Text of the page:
Hearing limiting requires listening beyond the volume difference which is pretty tricky, so employing a way to match the volume of the limiters post and pre signal can help illustrate the actual affect the limiter is having aside from volume increase.
In regards to the delta signal preview, this signal is interesting to say the least— it revels a surprisingly full range of audio and could easily pass for a soft mix in heavy limiting applications. You’ll hear a skew towards a lack of low end and also perhaps an over or under pronunciation of high frequency content dependent on the source material.
Interestingly, the attack and release effects will appear reversed, as is to be expected, but interesting to hear nonetheless.
So what are ways to achieve that same loudness without necessarily slamming the limiter? Adjusting the mix to create a lower crest factor (the difference between peak and RMS levels) can certainly help, at a cost of dynamic range.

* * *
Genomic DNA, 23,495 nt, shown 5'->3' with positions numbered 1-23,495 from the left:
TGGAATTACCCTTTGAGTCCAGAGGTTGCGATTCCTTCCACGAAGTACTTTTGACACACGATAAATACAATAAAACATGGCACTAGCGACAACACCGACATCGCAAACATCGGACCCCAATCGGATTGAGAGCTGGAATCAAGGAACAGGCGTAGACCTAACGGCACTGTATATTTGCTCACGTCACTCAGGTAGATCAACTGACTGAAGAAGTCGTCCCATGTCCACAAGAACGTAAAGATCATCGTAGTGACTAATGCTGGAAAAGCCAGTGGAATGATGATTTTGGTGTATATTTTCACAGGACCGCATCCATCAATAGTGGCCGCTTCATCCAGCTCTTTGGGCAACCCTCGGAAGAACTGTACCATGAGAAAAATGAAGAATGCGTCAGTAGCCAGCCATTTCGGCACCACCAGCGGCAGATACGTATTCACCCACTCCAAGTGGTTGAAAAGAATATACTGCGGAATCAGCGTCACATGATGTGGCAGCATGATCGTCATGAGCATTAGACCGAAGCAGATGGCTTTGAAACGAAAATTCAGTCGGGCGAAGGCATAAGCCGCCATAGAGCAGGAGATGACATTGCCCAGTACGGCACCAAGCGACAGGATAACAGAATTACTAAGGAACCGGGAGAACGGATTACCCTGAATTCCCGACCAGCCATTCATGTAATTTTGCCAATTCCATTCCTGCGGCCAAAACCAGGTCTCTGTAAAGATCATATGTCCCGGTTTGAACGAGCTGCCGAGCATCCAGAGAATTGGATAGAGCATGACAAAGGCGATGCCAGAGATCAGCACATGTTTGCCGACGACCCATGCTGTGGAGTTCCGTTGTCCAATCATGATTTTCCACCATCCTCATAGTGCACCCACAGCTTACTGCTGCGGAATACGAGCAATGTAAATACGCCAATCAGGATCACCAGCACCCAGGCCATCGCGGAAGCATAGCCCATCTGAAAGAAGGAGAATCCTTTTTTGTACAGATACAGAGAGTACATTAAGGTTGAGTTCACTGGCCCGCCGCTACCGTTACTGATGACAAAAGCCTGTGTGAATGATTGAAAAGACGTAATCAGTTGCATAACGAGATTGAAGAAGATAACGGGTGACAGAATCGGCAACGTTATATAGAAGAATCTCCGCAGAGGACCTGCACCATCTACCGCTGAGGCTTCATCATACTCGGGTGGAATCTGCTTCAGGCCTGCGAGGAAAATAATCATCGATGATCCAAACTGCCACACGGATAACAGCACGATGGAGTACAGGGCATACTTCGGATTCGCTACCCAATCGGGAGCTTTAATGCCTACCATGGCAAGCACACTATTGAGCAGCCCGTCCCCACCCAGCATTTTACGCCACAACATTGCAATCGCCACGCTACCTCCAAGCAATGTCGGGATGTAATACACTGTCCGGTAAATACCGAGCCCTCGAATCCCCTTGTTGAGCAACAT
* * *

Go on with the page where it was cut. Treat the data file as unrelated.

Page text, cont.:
Which brings me to the final kicker— any type of limiting will apply *some* reduction in dynamic range, even at gentle settings. Natural recordings tend to have a high amount of dynamic range, however that’s the beauty of music, especially mastering, it’s all subjective. What sounds good at the end of the day, sounds good. In regards to adhering to specific loudness standards, well… sometimes you have to really push the limiter. In those cases, a high transparent limiter is best to not impart too much unwanted distortion.
One final nugget, be aware of your inter-peak samples, and always leave at least 1dB of headroom in your masters!
EQ while mixing and mastering?
- Question: How should I EQ in the mixing and mastering processes?
Answer: I like to think of EQ as the perfect tool. To me, it has 2 main fundamental uses, both of which are directly applicable in the mixing and mastering process. Within those 2 main uses are different techniques and methods but generally the principals remain the same.
Correction - HPF & LPF filters to isolate a track or recording to a specific range. Typically removing frequencies below the lowest fundamental (usually room noise). With correction, most types of EQ moves are subtractive— deresonance is a great method to bring a track to a good starting point by removing muddled areas or harsh spikes. A truly “deresonated” track will appear considerably more flat, which is not always ideal. By keeping your filter Qs gentle, you can avoid phasing issues when dealing with high and low pass filters.